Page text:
Kerosh: Wow, I am happy to hear that.So this is how it started. A friend of mine called Wise 2 that I met at an event called Word and Pictures (WAPI) decided he wanted to give back to his Campus before he cleared school.

He figured a mural would be a good idea, so he approached the admin and they granted him permission to do the murals. He then came to me and told me about the idea and asked if I'd be interested in joining him and I said yes.

So we went to get the stuff needed and started painting. We were there for 3 days, Friday Saturday Sunday for the first piece.The first one being that of Martin Luther King on second floor.



I remember mid way I was like Weh! you mean it's us guys doing that? I remember there's a time I went across and sat next to the stair way and spent like 30 minutes just looking at it and it was not done yet. It felt so good.After that we did Wangari Maathai ground floor and Nelson Mandela on the first floor.


WAI: When did you start monetizing your work and how do you go about it?

Kerosh: So I have sold art work and done commissioned work. However, I tend to be very intimate with my pieces. When I sell my piece to me it is like, now this is my baby I am giving away. 

Therefore, it is very important to me that the person buying my piece understands as well as resonates with the story behind the piece. For instance there's a piece I did once of  a Television set with the words, watch what you feed your mind on it. For a long time I have been careful of what I feed my mind so the piece had hang on the wall for a while as a reminder.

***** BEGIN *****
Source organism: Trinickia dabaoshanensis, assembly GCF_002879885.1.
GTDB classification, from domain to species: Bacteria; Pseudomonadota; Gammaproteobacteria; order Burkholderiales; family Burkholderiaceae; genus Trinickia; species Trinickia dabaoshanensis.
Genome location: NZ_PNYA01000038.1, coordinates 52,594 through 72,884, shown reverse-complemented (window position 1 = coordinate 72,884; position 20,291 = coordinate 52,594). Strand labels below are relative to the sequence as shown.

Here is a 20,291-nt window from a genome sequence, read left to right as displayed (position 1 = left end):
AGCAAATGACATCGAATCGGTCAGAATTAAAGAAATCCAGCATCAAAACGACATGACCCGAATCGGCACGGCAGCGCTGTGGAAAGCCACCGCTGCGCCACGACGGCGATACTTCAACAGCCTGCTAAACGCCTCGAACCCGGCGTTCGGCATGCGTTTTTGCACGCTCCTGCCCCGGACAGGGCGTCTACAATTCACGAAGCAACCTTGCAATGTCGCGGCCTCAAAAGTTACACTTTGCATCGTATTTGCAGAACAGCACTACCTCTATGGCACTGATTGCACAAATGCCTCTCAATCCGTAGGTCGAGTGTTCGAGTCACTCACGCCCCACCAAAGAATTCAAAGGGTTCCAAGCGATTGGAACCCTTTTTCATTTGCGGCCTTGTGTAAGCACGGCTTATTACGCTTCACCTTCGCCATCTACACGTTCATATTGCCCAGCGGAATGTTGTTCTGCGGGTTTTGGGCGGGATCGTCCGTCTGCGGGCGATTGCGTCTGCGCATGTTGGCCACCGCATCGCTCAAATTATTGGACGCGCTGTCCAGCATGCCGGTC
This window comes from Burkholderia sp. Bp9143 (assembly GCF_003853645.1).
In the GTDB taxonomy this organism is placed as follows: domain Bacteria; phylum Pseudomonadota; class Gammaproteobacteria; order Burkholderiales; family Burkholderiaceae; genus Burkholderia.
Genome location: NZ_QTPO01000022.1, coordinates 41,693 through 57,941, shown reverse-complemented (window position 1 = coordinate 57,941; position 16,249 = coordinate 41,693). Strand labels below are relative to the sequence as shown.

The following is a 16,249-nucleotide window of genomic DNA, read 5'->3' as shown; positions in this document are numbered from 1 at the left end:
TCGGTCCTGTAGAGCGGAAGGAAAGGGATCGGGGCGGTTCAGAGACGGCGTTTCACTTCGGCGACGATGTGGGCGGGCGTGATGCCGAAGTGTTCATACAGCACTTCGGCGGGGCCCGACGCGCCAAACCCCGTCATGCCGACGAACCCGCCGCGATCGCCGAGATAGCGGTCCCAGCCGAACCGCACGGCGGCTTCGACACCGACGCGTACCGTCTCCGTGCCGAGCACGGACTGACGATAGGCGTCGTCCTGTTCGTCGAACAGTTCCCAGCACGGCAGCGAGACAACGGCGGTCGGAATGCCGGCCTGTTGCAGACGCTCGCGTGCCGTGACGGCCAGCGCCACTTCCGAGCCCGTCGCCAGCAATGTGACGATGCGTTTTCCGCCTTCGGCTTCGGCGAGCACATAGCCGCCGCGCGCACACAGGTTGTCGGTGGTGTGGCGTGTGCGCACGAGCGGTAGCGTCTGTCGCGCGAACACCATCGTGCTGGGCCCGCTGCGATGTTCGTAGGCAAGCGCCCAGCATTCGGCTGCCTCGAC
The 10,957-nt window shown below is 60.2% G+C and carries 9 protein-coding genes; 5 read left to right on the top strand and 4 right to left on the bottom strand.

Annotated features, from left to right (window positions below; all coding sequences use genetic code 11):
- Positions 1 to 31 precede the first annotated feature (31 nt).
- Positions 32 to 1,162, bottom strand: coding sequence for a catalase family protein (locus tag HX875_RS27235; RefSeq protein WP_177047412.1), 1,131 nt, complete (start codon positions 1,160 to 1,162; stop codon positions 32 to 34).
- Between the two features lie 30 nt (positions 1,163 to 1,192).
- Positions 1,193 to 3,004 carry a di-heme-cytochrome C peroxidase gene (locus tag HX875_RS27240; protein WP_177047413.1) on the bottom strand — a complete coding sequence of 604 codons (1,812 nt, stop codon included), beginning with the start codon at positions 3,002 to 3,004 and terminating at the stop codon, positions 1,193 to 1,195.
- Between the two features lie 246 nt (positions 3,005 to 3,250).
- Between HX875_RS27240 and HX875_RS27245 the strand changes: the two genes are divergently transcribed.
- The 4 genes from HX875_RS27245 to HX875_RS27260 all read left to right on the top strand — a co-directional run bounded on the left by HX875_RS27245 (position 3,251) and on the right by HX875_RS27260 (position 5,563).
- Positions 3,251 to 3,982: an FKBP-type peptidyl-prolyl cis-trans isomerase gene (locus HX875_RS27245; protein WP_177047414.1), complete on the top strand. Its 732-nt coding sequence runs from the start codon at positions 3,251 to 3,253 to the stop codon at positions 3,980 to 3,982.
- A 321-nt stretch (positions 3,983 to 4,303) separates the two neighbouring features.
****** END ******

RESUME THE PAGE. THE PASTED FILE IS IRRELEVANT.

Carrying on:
One day a lady  came to the studio and when she saw the piece she asked me what the story was. I asked her why she was so interested. She told me that she bought a Television and it had been in a box for a long time because she knew when she hooked it up it would just be full of crap that she didn't want. She asked me how much it was and I told her you can have it, it's yours. At that point it had the same meaning for her, like it had for me. There's no price for that consciousness and for that connection. Putting a price on my art work comes with a feeling of loss.

WAI: So this is the end of part I of our conversation be on the lookout for part II.

AA(Auspicious Art)
Wendi Mutisya


10 comments:

Mwenda Smith said...

An intriguing story. Please approach the admin again and ask if you can mural the new student centre with prof.Brown or other iconic figures.

Wendi Mutisya said...

Thank you Mwenda glad you enjoyed his story. More awesomeness is on its way. You know what, that is a brilliant idea. I will definitely look into it.

Nashon Owano said...

Kerosh is such an inspiration i admire his sense of hardwaork, Passion,Determination.Keep up the good job Kerosh!!!

Jude M said...

Awesome post as always
����
Clearly you are not only a talented artist but also a talented writter (a great story teller)

Wendi Mutisya said...

I agree Nashon. Kerosh is just amazing. I was so inspired after our conversation.

Wendi Mutisya said...

Thank you so much Jude :).

Raymond Oluoch said...

Such an inspiration

henry sila said...

Nice post Wendi. It's good to appreciate such talent.

Wendi Mutisya said...

It truly is Raymond.

Wendi Mutisya said...

Thanks Sila, I sure hope his story can inspire other Street Artsts.